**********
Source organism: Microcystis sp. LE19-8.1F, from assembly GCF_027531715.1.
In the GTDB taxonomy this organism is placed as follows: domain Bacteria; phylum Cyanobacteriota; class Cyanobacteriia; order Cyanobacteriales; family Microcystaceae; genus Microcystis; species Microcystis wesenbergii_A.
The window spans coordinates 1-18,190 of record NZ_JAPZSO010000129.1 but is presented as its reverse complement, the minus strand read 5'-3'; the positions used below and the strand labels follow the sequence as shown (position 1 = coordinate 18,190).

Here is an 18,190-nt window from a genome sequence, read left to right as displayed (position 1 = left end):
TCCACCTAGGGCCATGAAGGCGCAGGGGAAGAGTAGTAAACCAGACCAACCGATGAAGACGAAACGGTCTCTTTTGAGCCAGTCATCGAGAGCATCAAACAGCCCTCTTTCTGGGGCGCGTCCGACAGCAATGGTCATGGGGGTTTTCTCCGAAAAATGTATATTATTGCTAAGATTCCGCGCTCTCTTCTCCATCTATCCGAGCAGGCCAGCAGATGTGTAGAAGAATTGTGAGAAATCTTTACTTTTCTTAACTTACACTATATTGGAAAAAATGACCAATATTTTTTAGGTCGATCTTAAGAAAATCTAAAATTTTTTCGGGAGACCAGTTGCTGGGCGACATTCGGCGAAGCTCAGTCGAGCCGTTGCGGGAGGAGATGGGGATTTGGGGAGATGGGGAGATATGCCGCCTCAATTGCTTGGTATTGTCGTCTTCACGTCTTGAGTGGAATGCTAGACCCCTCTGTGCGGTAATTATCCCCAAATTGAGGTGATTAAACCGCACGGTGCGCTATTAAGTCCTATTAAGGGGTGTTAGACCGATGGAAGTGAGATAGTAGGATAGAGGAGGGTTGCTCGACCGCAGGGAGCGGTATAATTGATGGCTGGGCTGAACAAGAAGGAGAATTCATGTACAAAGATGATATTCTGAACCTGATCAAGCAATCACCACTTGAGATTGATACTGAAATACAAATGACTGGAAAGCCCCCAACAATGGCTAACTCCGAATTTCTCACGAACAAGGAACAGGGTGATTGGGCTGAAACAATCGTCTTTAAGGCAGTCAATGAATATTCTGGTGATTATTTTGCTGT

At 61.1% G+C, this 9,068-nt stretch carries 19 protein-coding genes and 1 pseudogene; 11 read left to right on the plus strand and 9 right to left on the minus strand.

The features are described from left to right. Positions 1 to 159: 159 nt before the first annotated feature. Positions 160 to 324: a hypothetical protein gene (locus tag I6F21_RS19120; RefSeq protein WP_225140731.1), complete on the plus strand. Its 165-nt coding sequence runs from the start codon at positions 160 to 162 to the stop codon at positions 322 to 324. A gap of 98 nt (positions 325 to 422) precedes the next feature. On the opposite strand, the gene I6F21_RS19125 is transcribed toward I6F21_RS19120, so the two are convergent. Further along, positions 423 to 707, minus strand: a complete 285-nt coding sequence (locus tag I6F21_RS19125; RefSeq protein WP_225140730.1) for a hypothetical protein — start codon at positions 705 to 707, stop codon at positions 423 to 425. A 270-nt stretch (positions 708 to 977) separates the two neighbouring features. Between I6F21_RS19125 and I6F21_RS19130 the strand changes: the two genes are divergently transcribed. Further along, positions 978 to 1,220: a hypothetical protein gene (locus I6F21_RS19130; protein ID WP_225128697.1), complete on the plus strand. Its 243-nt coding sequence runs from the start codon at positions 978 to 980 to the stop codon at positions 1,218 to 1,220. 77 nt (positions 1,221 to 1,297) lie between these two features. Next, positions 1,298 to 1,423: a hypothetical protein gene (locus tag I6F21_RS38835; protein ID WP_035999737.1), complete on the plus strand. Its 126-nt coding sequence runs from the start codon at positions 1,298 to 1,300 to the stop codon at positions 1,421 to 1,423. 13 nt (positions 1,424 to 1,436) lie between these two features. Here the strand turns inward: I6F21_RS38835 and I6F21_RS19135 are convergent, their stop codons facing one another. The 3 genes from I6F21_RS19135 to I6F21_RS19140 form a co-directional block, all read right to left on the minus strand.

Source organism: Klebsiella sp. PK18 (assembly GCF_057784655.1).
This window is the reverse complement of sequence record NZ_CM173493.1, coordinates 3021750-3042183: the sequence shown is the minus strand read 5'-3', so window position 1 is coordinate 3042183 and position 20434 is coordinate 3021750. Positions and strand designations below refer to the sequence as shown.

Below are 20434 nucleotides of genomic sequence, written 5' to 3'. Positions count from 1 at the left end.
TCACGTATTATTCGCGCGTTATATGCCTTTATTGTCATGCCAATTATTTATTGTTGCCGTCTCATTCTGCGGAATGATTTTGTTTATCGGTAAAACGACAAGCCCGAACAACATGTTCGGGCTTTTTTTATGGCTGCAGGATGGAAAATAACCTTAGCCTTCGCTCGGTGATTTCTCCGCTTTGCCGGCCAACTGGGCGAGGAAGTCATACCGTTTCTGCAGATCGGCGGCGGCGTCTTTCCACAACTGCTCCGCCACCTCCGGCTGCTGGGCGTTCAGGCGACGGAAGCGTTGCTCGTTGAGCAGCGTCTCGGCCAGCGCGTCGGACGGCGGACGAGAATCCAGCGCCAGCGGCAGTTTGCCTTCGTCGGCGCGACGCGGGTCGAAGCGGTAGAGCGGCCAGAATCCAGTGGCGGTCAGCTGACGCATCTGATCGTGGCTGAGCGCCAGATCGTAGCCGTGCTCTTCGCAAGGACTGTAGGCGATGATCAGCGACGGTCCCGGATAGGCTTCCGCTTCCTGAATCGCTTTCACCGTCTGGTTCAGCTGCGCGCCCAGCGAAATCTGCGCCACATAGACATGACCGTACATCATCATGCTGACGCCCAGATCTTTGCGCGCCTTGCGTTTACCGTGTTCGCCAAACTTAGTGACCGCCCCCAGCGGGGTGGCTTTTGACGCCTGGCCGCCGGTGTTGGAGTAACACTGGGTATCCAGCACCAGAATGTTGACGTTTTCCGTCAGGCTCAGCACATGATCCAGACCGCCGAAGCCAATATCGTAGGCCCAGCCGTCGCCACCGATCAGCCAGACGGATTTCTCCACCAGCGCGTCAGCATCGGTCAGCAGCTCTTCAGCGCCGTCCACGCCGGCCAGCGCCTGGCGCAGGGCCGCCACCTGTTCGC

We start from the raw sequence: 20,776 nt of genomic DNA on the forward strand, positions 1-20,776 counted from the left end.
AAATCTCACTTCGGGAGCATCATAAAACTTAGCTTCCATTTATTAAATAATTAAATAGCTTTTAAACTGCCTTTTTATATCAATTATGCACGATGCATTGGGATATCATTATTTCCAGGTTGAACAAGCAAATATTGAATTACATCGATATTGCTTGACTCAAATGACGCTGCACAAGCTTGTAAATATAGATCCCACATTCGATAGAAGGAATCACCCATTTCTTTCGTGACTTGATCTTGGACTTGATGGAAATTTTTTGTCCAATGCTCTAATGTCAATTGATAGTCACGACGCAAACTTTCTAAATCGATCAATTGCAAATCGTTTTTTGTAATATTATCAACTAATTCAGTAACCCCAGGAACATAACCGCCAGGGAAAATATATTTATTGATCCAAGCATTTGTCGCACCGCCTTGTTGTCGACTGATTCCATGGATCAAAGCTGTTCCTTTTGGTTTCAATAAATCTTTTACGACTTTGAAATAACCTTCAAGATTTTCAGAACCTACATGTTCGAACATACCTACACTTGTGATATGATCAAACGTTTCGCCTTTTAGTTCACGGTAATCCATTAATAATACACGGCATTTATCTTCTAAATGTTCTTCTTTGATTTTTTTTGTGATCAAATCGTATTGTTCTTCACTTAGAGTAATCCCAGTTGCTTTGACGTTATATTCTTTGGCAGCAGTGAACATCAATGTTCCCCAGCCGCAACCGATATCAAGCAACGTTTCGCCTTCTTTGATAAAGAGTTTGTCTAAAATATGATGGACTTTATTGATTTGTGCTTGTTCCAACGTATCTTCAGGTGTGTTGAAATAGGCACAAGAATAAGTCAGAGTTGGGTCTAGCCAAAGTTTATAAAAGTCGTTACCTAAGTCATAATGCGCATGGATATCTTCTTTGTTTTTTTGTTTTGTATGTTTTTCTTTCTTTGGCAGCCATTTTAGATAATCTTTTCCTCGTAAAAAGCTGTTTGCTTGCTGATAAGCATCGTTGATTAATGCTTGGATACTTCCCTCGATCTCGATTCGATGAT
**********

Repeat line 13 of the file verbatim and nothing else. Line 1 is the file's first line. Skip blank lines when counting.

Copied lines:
AAATCTCACTTCGGGAGCATCATAAAACTTAGCTTCCATTTATTAAATAATTAAATAGCTTTTAAACTGCCTTTTTATATCAATTATGCACGATGCATTGGGATATCATTATTTCCAGGTTGAACAAGCAAATATTGAATTACATCGATATTGCTTGACTCAAATGACGCTGCACAAGCTTGTAAATATAGATCCCACATTCGATAGAAGGAATCACCCATTTCTTTCGTGACTTGATCTTGGACTTGATGGAAATTTTTTGTCCAATGCTCTAATGTCAATTGATAGTCACGACGCAAACTTTCTAAATCGATCAATTGCAAATCGTTTTTTGTAATATTATCAACTAATTCAGTAACCCCAGGAACATAACCGCCAGGGAAAATATATTTATTGATCCAAGCATTTGTCGCACCGCCTTGTTGTCGACTGATTCCATGGATCAAAGCTGTTCCTTTTGGTTTCAATAAATCTTTTACGACTTTGAAATAACCTTCAAGATTTTCAGAACCTACATGTTCGAACATACCTACACTTGTGATATGATCAAACGTTTCGCCTTTTAGTTCACGGTAATCCATTAATAATACACGGCATTTATCTTCTAAATGTTCTTCTTTGATTTTTTTTGTGATCAAATCGTATTGTTCTTCACTTAGAGTAATCCCAGTTGCTTTGACGTTATATTCTTTGGCAGCAGTGAACATCAATGTTCCCCAGCCGCAACCGATATCAAGCAACGTTTCGCCTTCTTTGATAAAGAGTTTGTCTAAAATATGATGGACTTTATTGATTTGTGCTTGTTCCAACGTATCTTCAGGTGTGTTGAAATAGGCACAAGAATAAGTCAGAGTTGGGTCTAGCCAAAGTTTATAAAAGTCGTTACCTAAGTCATAATGCGCATGGATATCTTCTTTGTTTTTTTGTTTTGTATGTTTTTCTTTCTTTGGCAGCCATTTTAGATAATCTTTTCCTCGTAAAAAGCTGTTTGCTTGCTGATAAGCATCGTTGATTAATGCTTGGATACTTCCCTCGATCTCGATTCGATGAT